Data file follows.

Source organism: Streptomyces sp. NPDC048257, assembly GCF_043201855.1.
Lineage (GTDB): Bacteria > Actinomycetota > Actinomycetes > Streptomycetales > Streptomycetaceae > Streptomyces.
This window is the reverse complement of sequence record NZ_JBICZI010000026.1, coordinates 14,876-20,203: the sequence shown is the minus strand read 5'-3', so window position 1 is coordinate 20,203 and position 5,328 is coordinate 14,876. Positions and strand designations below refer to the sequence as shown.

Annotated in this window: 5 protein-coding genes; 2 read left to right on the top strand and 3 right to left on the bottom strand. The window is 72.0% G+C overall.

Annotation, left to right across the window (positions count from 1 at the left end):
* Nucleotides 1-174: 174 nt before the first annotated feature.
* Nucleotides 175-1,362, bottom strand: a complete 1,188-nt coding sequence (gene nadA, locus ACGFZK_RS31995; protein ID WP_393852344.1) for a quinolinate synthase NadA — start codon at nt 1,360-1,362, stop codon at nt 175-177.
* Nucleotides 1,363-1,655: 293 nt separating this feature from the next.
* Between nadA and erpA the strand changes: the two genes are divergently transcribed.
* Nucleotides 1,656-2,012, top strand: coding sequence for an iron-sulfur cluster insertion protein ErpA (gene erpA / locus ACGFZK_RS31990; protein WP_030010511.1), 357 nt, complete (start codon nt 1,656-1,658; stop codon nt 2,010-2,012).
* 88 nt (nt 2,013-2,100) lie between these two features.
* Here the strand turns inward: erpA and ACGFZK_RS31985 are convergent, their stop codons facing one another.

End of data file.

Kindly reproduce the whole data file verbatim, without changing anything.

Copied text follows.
Source organism: Streptomyces sp. NPDC048257, assembly GCF_043201855.1.
Lineage (GTDB): Bacteria > Actinomycetota > Actinomycetes > Streptomycetales > Streptomycetaceae > Streptomyces.
This window is the reverse complement of sequence record NZ_JBICZI010000026.1, coordinates 14,876-20,203: the sequence shown is the minus strand read 5'-3', so window position 1 is coordinate 20,203 and position 5,328 is coordinate 14,876. Positions and strand designations below refer to the sequence as shown.

Annotated in this window: 5 protein-coding genes; 2 read left to right on the top strand and 3 right to left on the bottom strand. The window is 72.0% G+C overall.

Annotation, left to right across the window (positions count from 1 at the left end):
* Nucleotides 1-174: 174 nt before the first annotated feature.
* Nucleotides 175-1,362, bottom strand: a complete 1,188-nt coding sequence (gene nadA, locus ACGFZK_RS31995; protein ID WP_393852344.1) for a quinolinate synthase NadA — start codon at nt 1,360-1,362, stop codon at nt 175-177.
* Nucleotides 1,363-1,655: 293 nt separating this feature from the next.
* Between nadA and erpA the strand changes: the two genes are divergently transcribed.
* Nucleotides 1,656-2,012, top strand: coding sequence for an iron-sulfur cluster insertion protein ErpA (gene erpA / locus ACGFZK_RS31990; protein WP_030010511.1), 357 nt, complete (start codon nt 1,656-1,658; stop codon nt 2,010-2,012).
* 88 nt (nt 2,013-2,100) lie between these two features.
* Here the strand turns inward: erpA and ACGFZK_RS31985 are convergent, their stop codons facing one another.